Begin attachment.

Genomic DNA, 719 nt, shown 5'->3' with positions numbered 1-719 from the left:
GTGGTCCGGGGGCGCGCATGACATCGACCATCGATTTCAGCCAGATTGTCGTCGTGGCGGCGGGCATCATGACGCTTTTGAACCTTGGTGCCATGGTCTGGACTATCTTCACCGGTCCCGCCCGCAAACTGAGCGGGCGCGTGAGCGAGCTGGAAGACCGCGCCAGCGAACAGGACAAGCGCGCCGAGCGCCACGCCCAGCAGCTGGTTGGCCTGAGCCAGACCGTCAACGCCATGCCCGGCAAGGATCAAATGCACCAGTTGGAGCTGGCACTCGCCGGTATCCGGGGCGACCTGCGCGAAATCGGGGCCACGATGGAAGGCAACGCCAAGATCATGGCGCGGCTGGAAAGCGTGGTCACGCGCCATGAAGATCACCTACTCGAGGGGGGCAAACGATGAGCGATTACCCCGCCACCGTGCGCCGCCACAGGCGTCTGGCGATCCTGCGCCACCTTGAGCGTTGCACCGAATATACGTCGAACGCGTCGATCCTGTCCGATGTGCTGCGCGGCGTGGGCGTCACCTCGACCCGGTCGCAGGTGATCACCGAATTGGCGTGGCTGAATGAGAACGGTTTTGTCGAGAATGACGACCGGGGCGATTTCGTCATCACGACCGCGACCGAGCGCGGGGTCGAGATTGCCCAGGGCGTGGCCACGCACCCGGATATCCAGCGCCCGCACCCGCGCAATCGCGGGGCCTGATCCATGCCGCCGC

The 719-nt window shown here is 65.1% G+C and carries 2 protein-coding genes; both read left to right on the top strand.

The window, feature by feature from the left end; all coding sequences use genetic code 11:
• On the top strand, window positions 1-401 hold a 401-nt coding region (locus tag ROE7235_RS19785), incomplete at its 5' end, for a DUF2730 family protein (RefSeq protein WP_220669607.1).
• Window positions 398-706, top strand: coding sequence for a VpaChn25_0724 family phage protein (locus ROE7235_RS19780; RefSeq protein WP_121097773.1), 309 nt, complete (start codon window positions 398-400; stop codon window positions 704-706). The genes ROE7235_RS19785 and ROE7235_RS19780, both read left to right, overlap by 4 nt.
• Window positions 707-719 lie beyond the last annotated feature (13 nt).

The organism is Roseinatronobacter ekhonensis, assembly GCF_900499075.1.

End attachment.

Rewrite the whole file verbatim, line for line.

Genomic DNA, 719 nt, shown 5'->3' with positions numbered 1-719 from the left:
GTGGTCCGGGGGCGCGCATGACATCGACCATCGATTTCAGCCAGATTGTCGTCGTGGCGGCGGGCATCATGACGCTTTTGAACCTTGGTGCCATGGTCTGGACTATCTTCACCGGTCCCGCCCGCAAACTGAGCGGGCGCGTGAGCGAGCTGGAAGACCGCGCCAGCGAACAGGACAAGCGCGCCGAGCGCCACGCCCAGCAGCTGGTTGGCCTGAGCCAGACCGTCAACGCCATGCCCGGCAAGGATCAAATGCACCAGTTGGAGCTGGCACTCGCCGGTATCCGGGGCGACCTGCGCGAAATCGGGGCCACGATGGAAGGCAACGCCAAGATCATGGCGCGGCTGGAAAGCGTGGTCACGCGCCATGAAGATCACCTACTCGAGGGGGGCAAACGATGAGCGATTACCCCGCCACCGTGCGCCGCCACAGGCGTCTGGCGATCCTGCGCCACCTTGAGCGTTGCACCGAATATACGTCGAACGCGTCGATCCTGTCCGATGTGCTGCGCGGCGTGGGCGTCACCTCGACCCGGTCGCAGGTGATCACCGAATTGGCGTGGCTGAATGAGAACGGTTTTGTCGAGAATGACGACCGGGGCGATTTCGTCATCACGACCGCGACCGAGCGCGGGGTCGAGATTGCCCAGGGCGTGGCCACGCACCCGGATATCCAGCGCCCGCACCCGCGCAATCGCGGGGCCTGATCCATGCCGCCGC

The 719-nt window shown here is 65.1% G+C and carries 2 protein-coding genes; both read left to right on the top strand.

The window, feature by feature from the left end; all coding sequences use genetic code 11:
• On the top strand, window positions 1-401 hold a 401-nt coding region (locus tag ROE7235_RS19785), incomplete at its 5' end, for a DUF2730 family protein (RefSeq protein WP_220669607.1).
• Window positions 398-706, top strand: coding sequence for a VpaChn25_0724 family phage protein (locus ROE7235_RS19780; RefSeq protein WP_121097773.1), 309 nt, complete (start codon window positions 398-400; stop codon window positions 704-706). The genes ROE7235_RS19785 and ROE7235_RS19780, both read left to right, overlap by 4 nt.
• Window positions 707-719 lie beyond the last annotated feature (13 nt).

The organism is Roseinatronobacter ekhonensis, assembly GCF_900499075.1.